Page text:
We all want to be the best “self” we can be. However, sometimes there are behaviors and habits that get in the way of our personal and professional success. Is there a behavior that is consistently getting in the way of your best self in the workplace? What behavior would you change if you had the opportunity?
For many professional women, the answers may include:
- Time Management
- Holding Boundaries
- Lack of Structure
- Desire to Please
- Overvalue Expertise (thinking we have to be an “expert” on something before we can lead an initiative or have an opinion)
- Conflict Avoidance
- Fear of Criticism
- Fluctuating Self-Confidence/Imposter Syndrome
While these behaviors are certainly not limited to women, research and my own coaching practice shows that many women professionals struggle with one or more of these behaviors. If you recognize one of the items of this list as a behavior that you need to address, welcome to a not very exclusive club.
Good news: You CAN change big behaviors like the ones listed here or others you may have identified. Bad news: It takes time. And patience.
The first step you have already done: identify a behavior you want to change. The second step: List all the smaller behaviors you have in place that support this larger behavior. For example, if you think you are struggling with time management, think about how you run or organize meetings. Do you use and stick to an agenda? Do you keep a loose schedule with no set blocks for work? Do you have an open door policy that does not permit you to get work done?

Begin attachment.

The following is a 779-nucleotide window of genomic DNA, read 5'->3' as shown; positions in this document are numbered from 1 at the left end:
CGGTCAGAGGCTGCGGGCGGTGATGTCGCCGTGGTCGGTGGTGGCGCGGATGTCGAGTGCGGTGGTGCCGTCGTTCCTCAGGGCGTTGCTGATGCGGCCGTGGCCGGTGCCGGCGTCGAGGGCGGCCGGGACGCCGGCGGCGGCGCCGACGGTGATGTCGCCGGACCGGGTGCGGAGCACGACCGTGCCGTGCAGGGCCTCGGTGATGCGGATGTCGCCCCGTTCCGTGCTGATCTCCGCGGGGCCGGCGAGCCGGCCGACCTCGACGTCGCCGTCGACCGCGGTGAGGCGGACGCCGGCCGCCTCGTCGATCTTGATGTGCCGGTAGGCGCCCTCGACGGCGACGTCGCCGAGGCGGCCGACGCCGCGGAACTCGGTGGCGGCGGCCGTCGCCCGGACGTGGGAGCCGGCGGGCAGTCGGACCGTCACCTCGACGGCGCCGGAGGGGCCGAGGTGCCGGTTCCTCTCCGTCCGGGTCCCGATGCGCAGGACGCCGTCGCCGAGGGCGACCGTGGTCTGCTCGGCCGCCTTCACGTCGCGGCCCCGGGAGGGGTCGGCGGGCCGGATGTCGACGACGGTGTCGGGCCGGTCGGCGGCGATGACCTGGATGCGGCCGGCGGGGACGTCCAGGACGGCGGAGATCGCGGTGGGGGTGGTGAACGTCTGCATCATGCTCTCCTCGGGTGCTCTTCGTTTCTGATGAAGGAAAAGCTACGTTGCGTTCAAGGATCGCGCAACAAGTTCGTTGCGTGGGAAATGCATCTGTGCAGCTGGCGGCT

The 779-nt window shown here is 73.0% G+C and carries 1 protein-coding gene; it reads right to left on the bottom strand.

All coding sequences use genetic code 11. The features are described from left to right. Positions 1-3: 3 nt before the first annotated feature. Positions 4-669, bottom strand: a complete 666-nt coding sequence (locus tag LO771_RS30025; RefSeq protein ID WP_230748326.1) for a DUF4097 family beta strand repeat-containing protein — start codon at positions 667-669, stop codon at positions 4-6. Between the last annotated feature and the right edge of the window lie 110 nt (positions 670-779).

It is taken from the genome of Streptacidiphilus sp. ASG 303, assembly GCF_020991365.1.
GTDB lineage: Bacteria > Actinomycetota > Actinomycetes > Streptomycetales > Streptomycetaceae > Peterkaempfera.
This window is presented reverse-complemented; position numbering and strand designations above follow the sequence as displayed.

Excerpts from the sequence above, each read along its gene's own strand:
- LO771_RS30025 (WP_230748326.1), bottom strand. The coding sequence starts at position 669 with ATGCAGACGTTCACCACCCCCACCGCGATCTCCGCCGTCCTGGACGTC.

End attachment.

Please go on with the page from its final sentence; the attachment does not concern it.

Typically, leaders have a series of habits that support the overall behavior they want to address. I say habits because most of these smaller behaviors are repeated over and over throughout the day or week. They are repeated so often they become a reflex. So, to begin to change a BIG behavior like Time Management, you have to think about all the smaller habits you have in place that support your overall struggle with getting it all done in a day.
The next step: start tackling the larger behavior by making a change to one of the supportive habits. For example, if you are struggling with perfectionism and know that you have to review each email you craft at least four times, aim to reduce the review cycles to two. Instead of tackling the big behavior all at once, start by tackling the smaller habits that enable the overarching behavior.
If you need help with exactly how to change a habit, here is a quick tip:
- Find two colleagues or workplace friends and enlist their help.
- State the habit you want to change simply and quickly. For example:
- I want to stop interrupting people.
- I want to be sure my meetings end on time.
- I want to reduce the amount of time it takes me to respond via email.
- I want to be on time to my appointments.
- Ask each person for 2 ideas on how you can improve in this area.
- Say only “Thank you.” You do not want to get defensive or address any of the suggestions. Just jot down the advice and say “thank you.” Seriously. Do not respond or pontificate. “Thank you” is plenty.
- Ponder the advice you have received. And, then try at least one of the ideas. The point here is to get out of your head and try something new (since the habit you have identified that you want to change is not working).
Changing an engrained behavior that no longer works for you can be hard – but it can happen. And, it will happen if you tackle the challenge just one habit at a time!